Easing gender identity shift on job
August 26, 2016
As published in the Albany Times Union on August 25, 2016.
State Attorney General Eric Schneiderman’s office will adopt a new policy aimed at promoting inclusivity for employees transitioning to a different gender.
“Attracting and retaining top talent starts with creating a workplace that is inclusive and respectful,” said Schneiderman, who is to announce the policy Friday at a LGBT flag-raising event at the State Fair outside Syracuse. “This new policy affirms the basic rights and dignity of all of our office’s employees and will ensure a hospitable environment for our team of outstanding public servants.”
The policy will allow for employees, along with their supervisor and HR staff, to develop a Workplace Transition Plan addressing a number of intra-office changes that will help other employees adapt to their colleague’s new gender identity. That includes considerations for when an employee would want to begin his or her transition at work, including through a name change on office materials, using pronouns that correspond with a different gender, and using bathrooms that correspond with the new gender identity; when time off or leave would be required for medical treatment; and the development of a plan to inform others about the transition.
All employees are protected from various forms of discrimination under the office’s current workplace non-discrimination and anti-harassment policy. The idea new policy is intended to explicitly affirm the right of employees to openly express their gender identity without fear of consequences.
Current policy for state agencies prohibits discriminatory decisions “affecting hiring, promotion, firing or a term, condition or privilege of employment” based on gender identity.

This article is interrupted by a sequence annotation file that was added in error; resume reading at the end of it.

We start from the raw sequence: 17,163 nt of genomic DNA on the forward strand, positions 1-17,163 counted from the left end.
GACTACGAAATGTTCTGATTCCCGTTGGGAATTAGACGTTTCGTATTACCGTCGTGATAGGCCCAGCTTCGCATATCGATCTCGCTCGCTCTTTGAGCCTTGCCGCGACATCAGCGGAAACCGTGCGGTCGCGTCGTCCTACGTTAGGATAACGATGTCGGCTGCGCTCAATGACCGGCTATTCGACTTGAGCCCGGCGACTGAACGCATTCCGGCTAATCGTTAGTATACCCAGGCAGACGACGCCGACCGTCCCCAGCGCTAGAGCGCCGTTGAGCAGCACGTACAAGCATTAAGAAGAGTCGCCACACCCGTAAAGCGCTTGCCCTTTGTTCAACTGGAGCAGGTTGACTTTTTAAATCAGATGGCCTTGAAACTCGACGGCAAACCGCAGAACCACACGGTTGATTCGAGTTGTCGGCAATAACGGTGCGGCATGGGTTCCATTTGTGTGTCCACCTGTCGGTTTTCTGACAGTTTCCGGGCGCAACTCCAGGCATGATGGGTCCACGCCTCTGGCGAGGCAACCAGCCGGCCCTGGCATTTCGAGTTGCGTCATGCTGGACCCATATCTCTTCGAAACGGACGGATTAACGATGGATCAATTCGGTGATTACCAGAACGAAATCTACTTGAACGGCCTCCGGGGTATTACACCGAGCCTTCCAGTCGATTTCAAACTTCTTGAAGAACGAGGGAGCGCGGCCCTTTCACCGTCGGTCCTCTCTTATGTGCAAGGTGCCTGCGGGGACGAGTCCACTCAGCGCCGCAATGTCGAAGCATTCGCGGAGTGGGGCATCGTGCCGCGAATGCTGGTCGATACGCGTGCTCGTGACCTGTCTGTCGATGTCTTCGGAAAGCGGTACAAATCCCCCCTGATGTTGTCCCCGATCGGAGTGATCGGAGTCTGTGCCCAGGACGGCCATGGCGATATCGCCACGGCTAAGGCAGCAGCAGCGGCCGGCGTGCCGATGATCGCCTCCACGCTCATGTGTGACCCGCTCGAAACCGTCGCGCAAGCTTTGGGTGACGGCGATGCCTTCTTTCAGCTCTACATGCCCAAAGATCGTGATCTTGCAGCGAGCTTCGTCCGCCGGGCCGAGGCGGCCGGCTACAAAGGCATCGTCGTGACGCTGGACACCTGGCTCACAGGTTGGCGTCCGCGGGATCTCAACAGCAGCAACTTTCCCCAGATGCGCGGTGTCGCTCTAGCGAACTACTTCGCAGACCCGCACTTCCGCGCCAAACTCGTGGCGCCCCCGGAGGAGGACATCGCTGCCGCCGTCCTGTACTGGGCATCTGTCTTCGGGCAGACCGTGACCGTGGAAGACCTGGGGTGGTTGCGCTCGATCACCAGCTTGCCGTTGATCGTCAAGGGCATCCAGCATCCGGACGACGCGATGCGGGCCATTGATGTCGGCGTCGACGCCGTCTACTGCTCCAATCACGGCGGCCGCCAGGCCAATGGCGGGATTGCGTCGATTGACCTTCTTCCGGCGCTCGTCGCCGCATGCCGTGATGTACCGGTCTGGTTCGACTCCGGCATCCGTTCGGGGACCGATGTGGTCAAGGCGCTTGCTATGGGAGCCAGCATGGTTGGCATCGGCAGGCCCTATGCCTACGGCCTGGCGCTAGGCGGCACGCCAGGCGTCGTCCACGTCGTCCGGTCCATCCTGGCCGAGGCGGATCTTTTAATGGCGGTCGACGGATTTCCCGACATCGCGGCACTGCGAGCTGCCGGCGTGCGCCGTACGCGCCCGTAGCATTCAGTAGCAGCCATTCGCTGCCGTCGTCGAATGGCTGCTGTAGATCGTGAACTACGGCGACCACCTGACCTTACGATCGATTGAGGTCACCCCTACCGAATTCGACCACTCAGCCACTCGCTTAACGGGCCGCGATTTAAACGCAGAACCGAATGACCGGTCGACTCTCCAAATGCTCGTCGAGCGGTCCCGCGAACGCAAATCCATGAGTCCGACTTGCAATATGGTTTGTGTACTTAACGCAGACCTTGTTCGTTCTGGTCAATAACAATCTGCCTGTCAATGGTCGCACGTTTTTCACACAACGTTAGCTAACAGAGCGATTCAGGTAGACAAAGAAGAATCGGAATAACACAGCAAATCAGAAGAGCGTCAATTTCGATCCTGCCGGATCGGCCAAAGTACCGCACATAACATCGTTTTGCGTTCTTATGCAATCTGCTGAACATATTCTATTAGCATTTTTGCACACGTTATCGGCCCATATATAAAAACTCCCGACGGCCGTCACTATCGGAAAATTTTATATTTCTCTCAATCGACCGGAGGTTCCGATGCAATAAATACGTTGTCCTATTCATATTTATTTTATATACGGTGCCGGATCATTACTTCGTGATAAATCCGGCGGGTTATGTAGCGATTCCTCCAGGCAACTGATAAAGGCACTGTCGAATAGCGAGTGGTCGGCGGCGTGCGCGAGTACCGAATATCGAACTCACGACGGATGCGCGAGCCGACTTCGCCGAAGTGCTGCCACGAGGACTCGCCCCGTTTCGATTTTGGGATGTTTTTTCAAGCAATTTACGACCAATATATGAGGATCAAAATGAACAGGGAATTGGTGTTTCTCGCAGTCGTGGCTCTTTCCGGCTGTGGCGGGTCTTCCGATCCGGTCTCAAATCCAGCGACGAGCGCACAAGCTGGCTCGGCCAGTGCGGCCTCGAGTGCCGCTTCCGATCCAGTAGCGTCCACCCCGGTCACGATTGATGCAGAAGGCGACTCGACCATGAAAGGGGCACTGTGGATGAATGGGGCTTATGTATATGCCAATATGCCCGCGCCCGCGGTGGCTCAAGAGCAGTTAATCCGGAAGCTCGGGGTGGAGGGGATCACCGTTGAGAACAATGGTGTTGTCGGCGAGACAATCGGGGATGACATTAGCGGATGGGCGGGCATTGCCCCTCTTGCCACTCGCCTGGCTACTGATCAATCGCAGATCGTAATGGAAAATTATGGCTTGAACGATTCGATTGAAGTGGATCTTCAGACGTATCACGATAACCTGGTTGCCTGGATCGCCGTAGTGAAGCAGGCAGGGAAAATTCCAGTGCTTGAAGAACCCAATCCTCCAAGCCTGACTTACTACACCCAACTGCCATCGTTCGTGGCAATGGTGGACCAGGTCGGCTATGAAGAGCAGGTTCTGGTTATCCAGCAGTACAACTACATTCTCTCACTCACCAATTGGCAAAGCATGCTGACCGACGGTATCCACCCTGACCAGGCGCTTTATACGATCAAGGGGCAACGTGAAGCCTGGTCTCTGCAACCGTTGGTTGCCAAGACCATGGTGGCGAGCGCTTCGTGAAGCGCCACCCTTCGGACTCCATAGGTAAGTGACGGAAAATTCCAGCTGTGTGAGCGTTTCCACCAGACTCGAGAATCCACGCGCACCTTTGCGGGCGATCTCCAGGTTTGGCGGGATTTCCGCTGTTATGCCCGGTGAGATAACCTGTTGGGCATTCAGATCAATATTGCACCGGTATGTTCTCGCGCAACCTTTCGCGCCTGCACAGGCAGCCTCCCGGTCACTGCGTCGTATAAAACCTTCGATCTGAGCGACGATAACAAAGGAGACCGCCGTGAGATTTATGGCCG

Schneiderman’s announcement comes at a time when broader state policies have become more inclusive of transgender people.
In October 2015, Gov. Andrew Cuomo took action to maneuver around the Legislature as the Gender Expression Non-Discrimination Act continued to stall in the Republican-held state Senate. An executive order enacted regulations targeted to fight harassment and discrimination in the areas of public and private housing, employment, credit, education and public accommodations.
The governor banned non-essential state-funded travel to North Carolina in March after that state passed legislation that superseded a Charlotte ordinance that allowed transgender people to use the bathrooms that correspond with their identity.
Cuomo and Schneiderman last month filed legal briefs supporting the White House as it has pushed back against the North Carolina law. Obama has also contended with pushback from Texas and 10 other states as they have challenged administration guidelines aimed at ensuring a nondiscriminatory school environment for transgender students.